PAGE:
Tuesday, March 26, 2013

Missed placed your installation MSI and need to move Application to another machine?

I was working away from my home office and my library of MSIs was not accessible. I wanted to install some software on a new machine NOW, instead of waiting until I got home in a few weeks.


I remembered that everything that is installed has a copy of the installation MSI copied to C:\Windows\Installer (so programs can be uninstalled later). looking in this folder, I saw {temp file names}.msi and not the original MSI names – rats!  Wait a minute, the MSI’s likely contains information on what it is in its properties.

  1. Left clicking on the file list allows you to select what is displayed.


Clicking More… gives you “Subject” which is what I am looking for:


Now I see what all of the MSI are!

Now, I just copy (NOT move) the desired MSI’s to another folder, and renamed them appropriately.  If you move them, then you will cause problems if you wish to adjust features at a later time.


I can now install the stuff that I want, now!

Wednesday, March 13, 2013

Android Low Energy Bluetooth or a feature that I would love to see in C#

Recently I have been playing with BLE on Android (Samsung S3). One of the issues is no exposed BLE API in the current version of Android. I said, exposed, because by reflection you can find them! Or at least some of them, in some cases, you need to access the BLE library that was supplied to the phone (but not connected to the Android OS.


The process is very simple to identified the library:


First, add the following to the manifest:


    android:theme="@style/AppTheme" >
        android:required="false" />
        android:required="false" />
        android:required="false" />
        android:required="false" />
        android:required="false" />


Then create an enumeration. This is very much a Java enumeration (you don’t see this in C#)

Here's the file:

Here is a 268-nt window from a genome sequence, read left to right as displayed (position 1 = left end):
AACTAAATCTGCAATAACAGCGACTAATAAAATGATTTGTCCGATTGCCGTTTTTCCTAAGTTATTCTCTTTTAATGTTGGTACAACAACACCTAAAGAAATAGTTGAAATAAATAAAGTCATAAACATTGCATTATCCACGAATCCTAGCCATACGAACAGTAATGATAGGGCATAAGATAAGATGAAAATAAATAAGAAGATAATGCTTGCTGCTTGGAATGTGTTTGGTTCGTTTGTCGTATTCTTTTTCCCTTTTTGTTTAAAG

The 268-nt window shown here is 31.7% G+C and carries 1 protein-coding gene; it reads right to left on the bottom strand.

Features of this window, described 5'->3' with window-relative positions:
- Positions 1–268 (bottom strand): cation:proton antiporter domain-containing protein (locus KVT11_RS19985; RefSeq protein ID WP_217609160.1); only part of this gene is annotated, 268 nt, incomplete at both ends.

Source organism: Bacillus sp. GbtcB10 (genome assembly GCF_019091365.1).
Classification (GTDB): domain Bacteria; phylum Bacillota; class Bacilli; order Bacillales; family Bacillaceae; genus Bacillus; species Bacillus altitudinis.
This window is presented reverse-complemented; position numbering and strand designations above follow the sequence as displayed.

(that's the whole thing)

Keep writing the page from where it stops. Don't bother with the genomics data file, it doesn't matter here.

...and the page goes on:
public enum HardwareEnum {
    Motorola("android.server.BluetoothGattService"), Broadcom(
            "com.broadcom.bt.le.api.BleAdapter"), Csr(
            "com.csr.bluetooth.BluetoothExt"), Htc(
            "com.htc.android.bluetooth.le"), Samsung(
            "com.samsung.bluetoothle.BluetoothLEClientProfile"), None("");
    private final String value;

    HardwareEnum(String value) {
        this.value = value;

    public String getClassName() {
        return value;

Next you need to write a detector, which is very simple with the above enumeration.


public class HardwareDetector {
     * Each of the class names MUST be in the Manifest. as <uses-library
     * android:name="com.broadcom.bt.le" android:required="false" />
    private static final String TAG = "HardwareDetector";

    public static HardwareEnum detectHardware() {

        HardwareEnum result = HardwareEnum.None;
        for (HardwareEnum item : HardwareEnum.values())
            try {
                Log.i(TAG, "testing:" + item);
                Class.forName(item.getClassName());// , false, null);
                result = item;
                Log.i(TAG, "found:" + item);
                return result;
            } catch (Exception exc) {
                Log.w(TAG, exc.toString());
        return result;

Now, you know the library that talks to the BLE on your phone. You may wish to use reflection to explore what is in the library and develop code from there.


What is the missing feature from C#?

Simple, being able to do enumerations consisting of objects. While working with Android code, I found that this pattern allowed massive simplification of code and much improved clarity…   Microsoft folks, please add something like this!